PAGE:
As you flesh out an app, the first place you dump behavior is the controller. As Colin Campbell said, “iOS architecture, where MVC stands for Massive View Controller”.
Say we build an app that displays recent popular news stories:
That raw string for a URL should be a hint something’s wrong. Your first inclination might be to cut the noise: turn those strings to constants and refactor the HTTP boilerplate into helper methods.
That clears things up a bit, but don’t be fooled by brevity. It doesn’t address the underlying problem.
What happens when several API endpoints require similar behavior? Say our PM comes up with a “Social Stories” screen. It’s similar to the existing newsfeed, but fetches the top stories in our social circle. Hmm. Let’s refactor that controller into a base class,
Subclasses have their place, but Cocoa embraces the delegate pattern for a reason. Subclassing gets crazy fast, and here’s a bad sign:
What happens when your PM decides to combine a news feed combined with a messaging feed? You can’t inherit from both
MessagesViewController. So you create a
NetworkViewController, and the two inherit from that. Stop. Just stop.
The underlying problem is that your REST API logic doesn’t belong in a view controller.
Once I pass the proof-of-concept phase in an app, the first class I break out is the API client. Then my view controllers looks something like this:
This is very clear to follow. Semantically, we’re asking for some data, and it’s going to return asynchronously. We expose as little to our view controller as we can get away it. The URL doesn’t matter. It doesn’t matter if we’re using HTTP, protocol buffers, or Gopher.
Pop quiz for the RESTifarians: if you do a search for News Stories, and there are no results, should it return a status
404? Whatever you pick, your API team picked the opposite. Don’t worry, it’ll change in six months when they read the Medium post, “I Switched Status Codes and Now I’m 10x More Productive.” An API client can isolate you from bikeshedding to focus on content.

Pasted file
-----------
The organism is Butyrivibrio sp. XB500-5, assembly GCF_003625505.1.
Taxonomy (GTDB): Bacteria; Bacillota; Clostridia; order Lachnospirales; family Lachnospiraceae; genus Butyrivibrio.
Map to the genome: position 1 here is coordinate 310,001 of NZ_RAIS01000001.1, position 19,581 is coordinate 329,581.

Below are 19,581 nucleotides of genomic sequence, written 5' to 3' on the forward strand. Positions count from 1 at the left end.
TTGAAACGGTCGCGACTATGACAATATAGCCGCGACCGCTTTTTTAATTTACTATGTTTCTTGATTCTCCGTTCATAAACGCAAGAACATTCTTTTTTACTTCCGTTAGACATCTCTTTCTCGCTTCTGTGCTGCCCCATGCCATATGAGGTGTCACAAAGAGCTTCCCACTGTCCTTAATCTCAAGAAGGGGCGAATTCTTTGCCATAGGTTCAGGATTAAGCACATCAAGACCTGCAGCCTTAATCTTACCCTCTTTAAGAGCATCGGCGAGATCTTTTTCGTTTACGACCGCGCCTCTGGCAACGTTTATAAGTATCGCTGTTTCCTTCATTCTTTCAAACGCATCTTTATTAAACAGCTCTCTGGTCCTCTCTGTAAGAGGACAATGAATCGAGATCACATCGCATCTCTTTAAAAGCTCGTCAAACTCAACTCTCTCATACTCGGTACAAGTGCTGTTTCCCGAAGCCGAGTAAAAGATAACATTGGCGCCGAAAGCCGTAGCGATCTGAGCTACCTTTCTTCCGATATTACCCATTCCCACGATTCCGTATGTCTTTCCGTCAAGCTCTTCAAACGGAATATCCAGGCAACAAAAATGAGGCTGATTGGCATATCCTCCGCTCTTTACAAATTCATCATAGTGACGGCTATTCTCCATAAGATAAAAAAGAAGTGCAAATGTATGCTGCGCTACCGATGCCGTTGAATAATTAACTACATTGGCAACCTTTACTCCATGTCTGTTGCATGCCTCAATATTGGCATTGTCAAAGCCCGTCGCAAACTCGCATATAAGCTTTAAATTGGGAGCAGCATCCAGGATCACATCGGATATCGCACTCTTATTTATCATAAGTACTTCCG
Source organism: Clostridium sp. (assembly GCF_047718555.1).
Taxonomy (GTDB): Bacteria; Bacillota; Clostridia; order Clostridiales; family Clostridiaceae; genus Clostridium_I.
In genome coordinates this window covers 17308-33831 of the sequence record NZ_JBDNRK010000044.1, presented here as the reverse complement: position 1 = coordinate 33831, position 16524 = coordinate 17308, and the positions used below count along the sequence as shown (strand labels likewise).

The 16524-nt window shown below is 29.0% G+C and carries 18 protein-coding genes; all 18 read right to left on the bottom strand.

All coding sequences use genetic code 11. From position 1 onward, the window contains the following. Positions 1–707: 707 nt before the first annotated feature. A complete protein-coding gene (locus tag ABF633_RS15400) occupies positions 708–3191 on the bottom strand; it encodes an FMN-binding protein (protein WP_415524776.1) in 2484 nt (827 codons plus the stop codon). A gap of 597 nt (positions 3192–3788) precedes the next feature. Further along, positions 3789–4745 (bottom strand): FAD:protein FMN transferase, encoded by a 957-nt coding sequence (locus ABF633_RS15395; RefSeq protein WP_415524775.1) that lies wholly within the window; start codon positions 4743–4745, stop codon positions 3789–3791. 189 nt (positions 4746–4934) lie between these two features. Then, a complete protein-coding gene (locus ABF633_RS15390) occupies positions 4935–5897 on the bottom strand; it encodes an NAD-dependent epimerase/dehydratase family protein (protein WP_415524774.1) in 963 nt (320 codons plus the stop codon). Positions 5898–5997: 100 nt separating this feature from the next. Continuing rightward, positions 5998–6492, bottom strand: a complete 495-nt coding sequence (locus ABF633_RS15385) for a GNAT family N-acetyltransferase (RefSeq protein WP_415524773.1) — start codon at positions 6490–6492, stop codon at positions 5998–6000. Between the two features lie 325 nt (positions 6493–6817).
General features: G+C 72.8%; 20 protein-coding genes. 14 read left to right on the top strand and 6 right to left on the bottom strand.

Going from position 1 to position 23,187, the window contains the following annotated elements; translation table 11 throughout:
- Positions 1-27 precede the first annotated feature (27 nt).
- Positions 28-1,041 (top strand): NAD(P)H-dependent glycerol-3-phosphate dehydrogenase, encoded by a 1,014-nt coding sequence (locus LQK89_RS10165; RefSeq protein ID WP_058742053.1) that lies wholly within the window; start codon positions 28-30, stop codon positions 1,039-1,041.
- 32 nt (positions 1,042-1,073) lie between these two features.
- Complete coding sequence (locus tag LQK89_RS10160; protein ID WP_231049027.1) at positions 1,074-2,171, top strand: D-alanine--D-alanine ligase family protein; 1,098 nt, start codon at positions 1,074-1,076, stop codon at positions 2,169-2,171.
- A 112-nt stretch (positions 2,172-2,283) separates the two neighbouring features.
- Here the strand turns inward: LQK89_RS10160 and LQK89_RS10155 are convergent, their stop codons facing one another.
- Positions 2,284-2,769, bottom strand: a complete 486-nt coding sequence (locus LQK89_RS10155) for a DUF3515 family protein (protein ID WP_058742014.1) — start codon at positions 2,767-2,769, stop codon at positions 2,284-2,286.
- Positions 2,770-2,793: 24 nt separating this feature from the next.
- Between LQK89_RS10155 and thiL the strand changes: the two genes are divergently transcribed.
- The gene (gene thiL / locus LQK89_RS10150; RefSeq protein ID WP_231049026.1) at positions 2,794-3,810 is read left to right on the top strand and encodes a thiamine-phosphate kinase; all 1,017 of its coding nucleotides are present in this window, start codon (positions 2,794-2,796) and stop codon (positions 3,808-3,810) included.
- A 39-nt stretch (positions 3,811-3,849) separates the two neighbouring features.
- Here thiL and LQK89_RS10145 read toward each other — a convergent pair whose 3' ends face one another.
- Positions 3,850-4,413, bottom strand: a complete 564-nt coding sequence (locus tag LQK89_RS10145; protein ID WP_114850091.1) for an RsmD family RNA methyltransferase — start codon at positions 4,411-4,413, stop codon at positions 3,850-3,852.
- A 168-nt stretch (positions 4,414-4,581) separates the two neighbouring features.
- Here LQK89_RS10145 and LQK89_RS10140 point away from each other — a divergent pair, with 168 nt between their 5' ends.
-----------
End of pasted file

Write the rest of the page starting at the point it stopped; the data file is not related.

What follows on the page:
The architecture is looking strong from an academic perspective, too. Favoring composition over inheritance, it’s going to be easier to mix and match API calls across view controllers. When we write tests, it’s much easier to mock things out on a class you own than to patch NSURLSession.
Ok, things are looking great, but what happens when we want to load newer items?
We’re no longer dealing with HTTP, but details about interacting with our API are creeping back into our view controller. Let’s abstract things a little further.
Suddenly, the only job of our controller is to receive events from our views and dispatch them to our model. Like the fancy diagrams in our textbooks.
For now we can move back to a single
StoryViewController class. It doesn’t matter if you assign it a
PopularStoriesResource or a
SocialStoriesResource. In fact, those subclasses may not even exist;
StoriesResource might just be a protocol.
It’s powerful having models for business logic that are presentation agnostic. Now you can trigger
loadNewer() on an iPhone via Pull-To-Refresh, while on Apple Watch you use a 3D-Touch menu, while on Apple TV you shake your Siri Remote.
MVC doesn’t have to stand for “Massive View Controller”. Anybody can copy-and-paste some sample code to fetch a URL. The job of a software engineer is to look beyond the API request, and design a small world of actors, while somehow maintaining simplicity.